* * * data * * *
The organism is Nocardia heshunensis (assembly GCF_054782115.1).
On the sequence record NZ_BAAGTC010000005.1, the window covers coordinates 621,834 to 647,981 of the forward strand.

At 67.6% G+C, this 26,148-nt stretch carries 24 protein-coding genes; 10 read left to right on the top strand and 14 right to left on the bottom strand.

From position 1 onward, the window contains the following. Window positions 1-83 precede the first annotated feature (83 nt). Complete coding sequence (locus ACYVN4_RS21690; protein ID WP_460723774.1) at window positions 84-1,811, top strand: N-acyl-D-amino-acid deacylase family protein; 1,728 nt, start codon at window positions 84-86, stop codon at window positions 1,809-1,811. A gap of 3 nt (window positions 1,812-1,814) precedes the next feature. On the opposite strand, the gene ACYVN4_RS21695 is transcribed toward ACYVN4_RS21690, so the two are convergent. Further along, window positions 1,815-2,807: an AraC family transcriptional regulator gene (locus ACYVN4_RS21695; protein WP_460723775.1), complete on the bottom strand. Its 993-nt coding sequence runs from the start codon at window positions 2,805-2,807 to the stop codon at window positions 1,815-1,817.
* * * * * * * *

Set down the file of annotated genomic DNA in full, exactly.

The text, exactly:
The organism is Nocardia heshunensis (assembly GCF_054782115.1).
On the sequence record NZ_BAAGTC010000005.1, the window covers coordinates 621,834 to 647,981 of the forward strand.

At 67.6% G+C, this 26,148-nt stretch carries 24 protein-coding genes; 10 read left to right on the top strand and 14 right to left on the bottom strand.

From position 1 onward, the window contains the following. Window positions 1-83 precede the first annotated feature (83 nt). Complete coding sequence (locus ACYVN4_RS21690; protein ID WP_460723774.1) at window positions 84-1,811, top strand: N-acyl-D-amino-acid deacylase family protein; 1,728 nt, start codon at window positions 84-86, stop codon at window positions 1,809-1,811. A gap of 3 nt (window positions 1,812-1,814) precedes the next feature. On the opposite strand, the gene ACYVN4_RS21695 is transcribed toward ACYVN4_RS21690, so the two are convergent. Further along, window positions 1,815-2,807: an AraC family transcriptional regulator gene (locus ACYVN4_RS21695; protein WP_460723775.1), complete on the bottom strand. Its 993-nt coding sequence runs from the start codon at window positions 2,805-2,807 to the stop codon at window positions 1,815-1,817.